First Visit In Africa

A winding dusty road leads to the school area. Beatus and father Mrema, project manager and fundraiser, proudly showed my wife and me around the workshop and the half finished school building, which, together with a shed for the construction materials, were standing rather forlorn in the dry plains. Two Massai who guard the buildings were accompanying us when we walked around to look for the corner stones - which we did not find. Nevertheless, infrastructure in the form of a water tap, dripping slowly, thereby transforming the dessert into a small garden of a few square feet, has reached the estate. Electric installations in the buildings were useless until the Area would be fenced in we were told. And a simple wire fence would be no real protection. Even the guards would not be able to prevent thieves from quickly cutting the wires collecting valuables onto a pickup truck and dash off. It was clear that they were finding it difficult to ask for a real wall; thinking of how many nice and presentable buildings, classrooms, dormitories one could build for that money. Protection to the Compound seemed to be a bottleneck problem for the project. I decided to pay for this wall. It should also mark possession of the land, which the school would take years to utilize and build on.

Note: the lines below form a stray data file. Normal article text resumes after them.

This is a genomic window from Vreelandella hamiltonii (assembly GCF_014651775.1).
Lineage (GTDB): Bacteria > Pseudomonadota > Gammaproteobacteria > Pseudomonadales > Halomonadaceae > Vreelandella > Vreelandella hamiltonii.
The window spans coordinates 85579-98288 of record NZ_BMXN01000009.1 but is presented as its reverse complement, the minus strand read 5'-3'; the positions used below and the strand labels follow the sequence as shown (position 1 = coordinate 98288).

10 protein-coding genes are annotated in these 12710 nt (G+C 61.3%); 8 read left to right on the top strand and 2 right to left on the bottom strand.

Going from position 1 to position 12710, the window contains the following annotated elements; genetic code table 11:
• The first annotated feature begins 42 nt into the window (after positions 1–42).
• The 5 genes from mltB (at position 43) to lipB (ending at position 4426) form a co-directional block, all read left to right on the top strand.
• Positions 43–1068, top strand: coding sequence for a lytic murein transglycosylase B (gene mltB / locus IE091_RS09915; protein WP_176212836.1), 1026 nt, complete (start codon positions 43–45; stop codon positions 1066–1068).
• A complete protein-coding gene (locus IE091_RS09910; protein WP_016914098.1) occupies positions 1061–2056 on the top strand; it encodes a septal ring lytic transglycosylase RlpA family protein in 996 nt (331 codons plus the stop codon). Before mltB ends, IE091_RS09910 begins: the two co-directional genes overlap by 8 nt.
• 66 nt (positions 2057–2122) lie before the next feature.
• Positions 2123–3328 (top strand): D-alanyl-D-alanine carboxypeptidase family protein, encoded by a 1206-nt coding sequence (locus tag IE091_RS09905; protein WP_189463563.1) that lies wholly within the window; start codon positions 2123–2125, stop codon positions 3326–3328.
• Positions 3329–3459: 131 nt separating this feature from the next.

The 50th Birthday Campaign

With my 50th birthday approaching, I was asked what I would like for a birthday present. »A donation for VTC Bomangombe - and I would double your amount.« This brought a financing contribution of over 32.000 Euro (almost 45.000 US$, over 23.000 GB£). Thank you again and again!

Building The Fencing Wall

Building the Wall, 2.700 feet (800 meters) long. This attracts attention. The wall is a promise: something special is materializing here, something that is going to stay. The government officials realize it too; they send a symbolic sign back: The Uhuru Torch visits the VTC compound. (To care for the visitors' needs, a little »bog-toilet« is erected at a rather unsuitable place for the occasion).

The Uhuru Torch

From the Tanzania National Website (www.tanzania.go.tz/profile.html),

The Uhuru Torch symbolizes freedom and light. It was first lit on top of mount Kilimanjaro (5,890m) in 1961. Symbolically to shine the country and across the borders to bring hope where there is despair, love where there is enemity and respect where there is hatred. Yearly there is the Uhuru Torch race, starting from different prominent places.

The Uhuru Torch is stamped on the back of the 1 Shilling coin. A rare coin when 1 US Dollar is around 1,200 Tanzanian Shillings
Uhuru Torch